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Raising Expectations in the Rockies: Colorado’s Abstinence-Only-Until-Marriage Industry and the Imperative for Real Sex Ed

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  • There is significant proof that abstinence-only-until-education programs are a waste of money, and a glance at any of the curricula reveals the damaging stereotypes that these programs uphold.
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  • CDC: One-third of sex ed omits birth control
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  • Playing With Teen Sex Statistics: A Lesson in Lies
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Lisa Olcese and Jen Heitel Yakush, RH Reality Check

The debate between abstinence-only-until-marriage and comprehensive sex education can seem deceptively simple.  Youth are either given an education that demonizes sex and withholds information about contraceptives or STDs, or, if they’re lucky, they have access to programs that teach them how to make responsible and informed decisions, without fear or shame.  The right choice is clear, and once state governments decide to devote funding and attention to comprehensive sexuality education, the abstinence-only-until-marriage industry will vanish like a bad dream.

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A glance at Colorado, though, shows us that nothing is ever that easy.  Despite its increasingly progressive policies on sex education, the state is quickly becoming a testing ground for implementation of comprehensive sexuality education programs where abstinence-only-until-marriage programs continue to flourish despite a lack of federal funds.  The Healthy Colorado Youth Alliance and the Sexuality Information and Education Council of the United States (SIECUS) teamed up to create a report, Raising Expectations in the Rockies: Colorado’s Abstinence-Only-Until-Marriage Industry and the Imperative for Real Sex Education, detailing both the failures of Colorado’s abstinence-only-until-marriage industry as well as the advances made in the state in the fight to implement comprehensive sexuality education. This new report provides an extensive overview of abstinence-only-until-marriage providers and the ways that these programs, without changing their fundamental message, have adapted to Colorado’s new policies while continuing to misinform the state’s youth. The report also address the gains made and the challenges local schools districts still face to implement comprehensive sexuality instruction consistent with state law.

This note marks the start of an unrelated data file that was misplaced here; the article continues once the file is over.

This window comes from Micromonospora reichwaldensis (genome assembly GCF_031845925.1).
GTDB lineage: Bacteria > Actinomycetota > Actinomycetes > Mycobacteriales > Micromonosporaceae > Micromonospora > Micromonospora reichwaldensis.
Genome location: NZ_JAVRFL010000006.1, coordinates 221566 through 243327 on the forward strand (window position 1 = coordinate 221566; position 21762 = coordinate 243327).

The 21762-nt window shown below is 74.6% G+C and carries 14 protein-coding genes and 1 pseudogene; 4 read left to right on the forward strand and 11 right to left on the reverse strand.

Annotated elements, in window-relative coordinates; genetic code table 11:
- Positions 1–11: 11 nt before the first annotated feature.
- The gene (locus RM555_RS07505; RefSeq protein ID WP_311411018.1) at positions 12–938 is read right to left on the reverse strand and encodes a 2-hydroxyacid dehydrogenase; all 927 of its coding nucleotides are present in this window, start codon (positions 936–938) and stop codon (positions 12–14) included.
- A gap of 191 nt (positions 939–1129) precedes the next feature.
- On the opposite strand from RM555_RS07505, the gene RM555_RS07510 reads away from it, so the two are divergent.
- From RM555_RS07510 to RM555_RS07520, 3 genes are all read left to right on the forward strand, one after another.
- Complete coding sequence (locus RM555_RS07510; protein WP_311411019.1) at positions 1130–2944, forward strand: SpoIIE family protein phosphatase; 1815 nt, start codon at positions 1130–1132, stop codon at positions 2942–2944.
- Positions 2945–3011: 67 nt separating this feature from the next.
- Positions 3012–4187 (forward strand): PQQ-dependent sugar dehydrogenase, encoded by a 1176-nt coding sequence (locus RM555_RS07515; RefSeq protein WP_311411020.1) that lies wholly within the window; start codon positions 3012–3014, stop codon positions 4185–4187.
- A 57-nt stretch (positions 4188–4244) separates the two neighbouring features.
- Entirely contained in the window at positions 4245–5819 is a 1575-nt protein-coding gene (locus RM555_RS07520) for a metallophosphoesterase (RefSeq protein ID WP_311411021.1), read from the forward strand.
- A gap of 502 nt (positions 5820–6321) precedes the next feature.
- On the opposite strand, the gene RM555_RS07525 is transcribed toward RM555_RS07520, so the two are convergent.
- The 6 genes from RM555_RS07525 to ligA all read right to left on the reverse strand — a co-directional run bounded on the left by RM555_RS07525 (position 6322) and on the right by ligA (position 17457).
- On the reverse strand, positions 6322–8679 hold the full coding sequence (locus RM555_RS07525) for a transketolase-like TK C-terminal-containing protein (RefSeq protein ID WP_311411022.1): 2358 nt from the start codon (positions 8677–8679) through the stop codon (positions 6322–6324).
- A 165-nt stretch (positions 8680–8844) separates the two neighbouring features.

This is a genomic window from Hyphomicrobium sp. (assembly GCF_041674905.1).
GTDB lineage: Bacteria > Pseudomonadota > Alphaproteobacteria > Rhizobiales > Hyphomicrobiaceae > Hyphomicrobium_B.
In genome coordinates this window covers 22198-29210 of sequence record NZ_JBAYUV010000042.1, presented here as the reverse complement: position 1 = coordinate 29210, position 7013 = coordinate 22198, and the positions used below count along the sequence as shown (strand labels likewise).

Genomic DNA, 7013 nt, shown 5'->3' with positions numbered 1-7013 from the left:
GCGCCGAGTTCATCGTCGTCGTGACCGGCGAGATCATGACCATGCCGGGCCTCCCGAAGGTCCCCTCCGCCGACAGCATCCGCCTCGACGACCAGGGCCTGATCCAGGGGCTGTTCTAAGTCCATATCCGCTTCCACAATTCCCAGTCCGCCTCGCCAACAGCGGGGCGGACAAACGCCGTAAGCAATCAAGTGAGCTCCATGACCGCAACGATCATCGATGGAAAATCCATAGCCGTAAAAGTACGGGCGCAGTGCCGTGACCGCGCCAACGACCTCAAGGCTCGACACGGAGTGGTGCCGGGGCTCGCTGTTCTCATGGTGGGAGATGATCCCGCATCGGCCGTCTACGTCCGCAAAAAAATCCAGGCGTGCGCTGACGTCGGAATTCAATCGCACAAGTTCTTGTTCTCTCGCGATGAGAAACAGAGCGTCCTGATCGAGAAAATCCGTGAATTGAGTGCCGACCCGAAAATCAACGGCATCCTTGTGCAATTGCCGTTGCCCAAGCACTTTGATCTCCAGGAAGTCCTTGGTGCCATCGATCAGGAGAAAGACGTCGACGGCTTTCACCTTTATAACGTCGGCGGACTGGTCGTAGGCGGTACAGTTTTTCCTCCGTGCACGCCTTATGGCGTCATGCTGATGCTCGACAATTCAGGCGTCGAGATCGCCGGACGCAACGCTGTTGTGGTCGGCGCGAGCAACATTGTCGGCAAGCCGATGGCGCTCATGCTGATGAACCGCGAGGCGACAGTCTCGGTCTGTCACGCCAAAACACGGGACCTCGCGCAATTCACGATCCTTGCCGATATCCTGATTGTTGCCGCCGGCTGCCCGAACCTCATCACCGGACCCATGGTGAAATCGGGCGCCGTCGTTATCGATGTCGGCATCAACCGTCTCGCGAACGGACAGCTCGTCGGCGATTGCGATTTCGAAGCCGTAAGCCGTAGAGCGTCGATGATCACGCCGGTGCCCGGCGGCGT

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Related:

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CDC: One-third of sex ed omits birth control, Mike Stobbe, Associated Press, in Google

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  • Comprehensive sex education declined from 1995 to 2002, and this report seems to indicate that it hasn't changed since then.
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  • Raising Expectations in the Rockies: Colorado’s Abstinence-Only-Until-Marriage Industry and the Imperative for Real Sex Ed
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Playing With Teen Sex Statistics: A Lesson in Lies, Amanda Marcotte,  RHRealityCheck.org
If most high school kids aren’t having sex yet, that means that it’s that much more important to get them good sex education, so when they start having sex---and statistics overwhelmingly show that they will---they know how to make healthy choices.